Let $(x+y+z) = a$ . Then $$(x+y+z)^2 = a^2 \implies (xy+yz+zx)=\dfrac{a^2-3}{2}$$ So $$2(x+y+z)-xy-yz-xz = 2a -\dfrac{a^2-3}2$$ $$ C = \dfrac{-a^2+4a+3}{2}$$ The maximum of this quadratic is at $a =...
The Demonix _ Hermit's user avatar
6 votes
Accepted

Maximization of quadratic form over unit Euclidean sphere not centered at the origin

This is (a variant of) the trust-region problem, and the solution can be computed rather easily, although not an analytical solution See, e.e., https://www8.cs.umu.se/kurser/5DA001/HT07/lectures/...
Johan Löfberg's user avatar
6 votes
Accepted

Find largest possible value of $x^2+y^2$ given that $x^2+y^2=2x-2y+2$

Hint You found $$(x-1)^2+(y+1)^2=4$$ which is the equation of a circle centered in $(1,-1)$ and with radius $2$. The function $x^2+y^2$ is the square of the distance of $(x,y)$ to the origin. Which ...
StackTD's user avatar
  • 27.9k
6 votes

Why does the Lagrange multiplier $\lambda$ change when the equality constraint is scaled?

If $x^\star$ minimizes $f(x)$ subject to the constraint that $g(x)=0$, then under mild assumptions there exists a Lagrange multiplier $\lambda$ that satisfies $$ \tag{1} \nabla f(x^\star) = \lambda \...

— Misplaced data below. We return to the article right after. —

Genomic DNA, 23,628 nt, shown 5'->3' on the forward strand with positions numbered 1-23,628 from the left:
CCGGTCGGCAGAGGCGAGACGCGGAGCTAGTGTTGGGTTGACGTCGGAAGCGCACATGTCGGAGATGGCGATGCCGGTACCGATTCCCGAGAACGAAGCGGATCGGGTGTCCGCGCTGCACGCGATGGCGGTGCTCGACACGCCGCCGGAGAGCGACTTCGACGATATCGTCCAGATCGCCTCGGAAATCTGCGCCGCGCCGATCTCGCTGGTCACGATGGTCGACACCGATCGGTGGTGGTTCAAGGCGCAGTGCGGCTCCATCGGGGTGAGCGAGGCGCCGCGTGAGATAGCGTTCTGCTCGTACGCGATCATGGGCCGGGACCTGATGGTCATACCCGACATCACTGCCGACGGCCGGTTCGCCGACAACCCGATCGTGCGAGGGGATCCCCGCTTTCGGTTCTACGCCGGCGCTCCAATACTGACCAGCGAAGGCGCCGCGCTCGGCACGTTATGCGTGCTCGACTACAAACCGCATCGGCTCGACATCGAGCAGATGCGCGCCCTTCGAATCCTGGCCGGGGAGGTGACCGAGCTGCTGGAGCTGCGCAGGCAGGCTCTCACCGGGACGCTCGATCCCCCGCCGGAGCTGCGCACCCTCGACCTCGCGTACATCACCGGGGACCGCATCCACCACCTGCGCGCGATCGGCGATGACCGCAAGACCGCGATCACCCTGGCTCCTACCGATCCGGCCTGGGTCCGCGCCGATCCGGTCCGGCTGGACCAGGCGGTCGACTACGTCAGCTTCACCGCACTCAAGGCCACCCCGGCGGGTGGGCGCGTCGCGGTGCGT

littleO's user avatar
  • 52.2k
6 votes

Minimizing $x^2+y^2+z^2$ subject to $xy -z + 1 = 0$ via Lagrange multipliers

$$x^2+y^2+z^2=x^2+y^2+z^2+2(xy-z+1)=(x+y)^2+(z-1)^2+1\geq1.$$ The equality occurs for $x=y=0$ and $z=1$, which says that we got a minimal value.
Michael Rozenberg's user avatar
5 votes

Distance of ellipse to the origin

By inspection (or see this for additional reference if required), we can see that this is an ellipse with centre at origin and axes of symmetry $y=\pm x$. Substituting into the ellipse equation gives ...
Hypergeometricx's user avatar
5 votes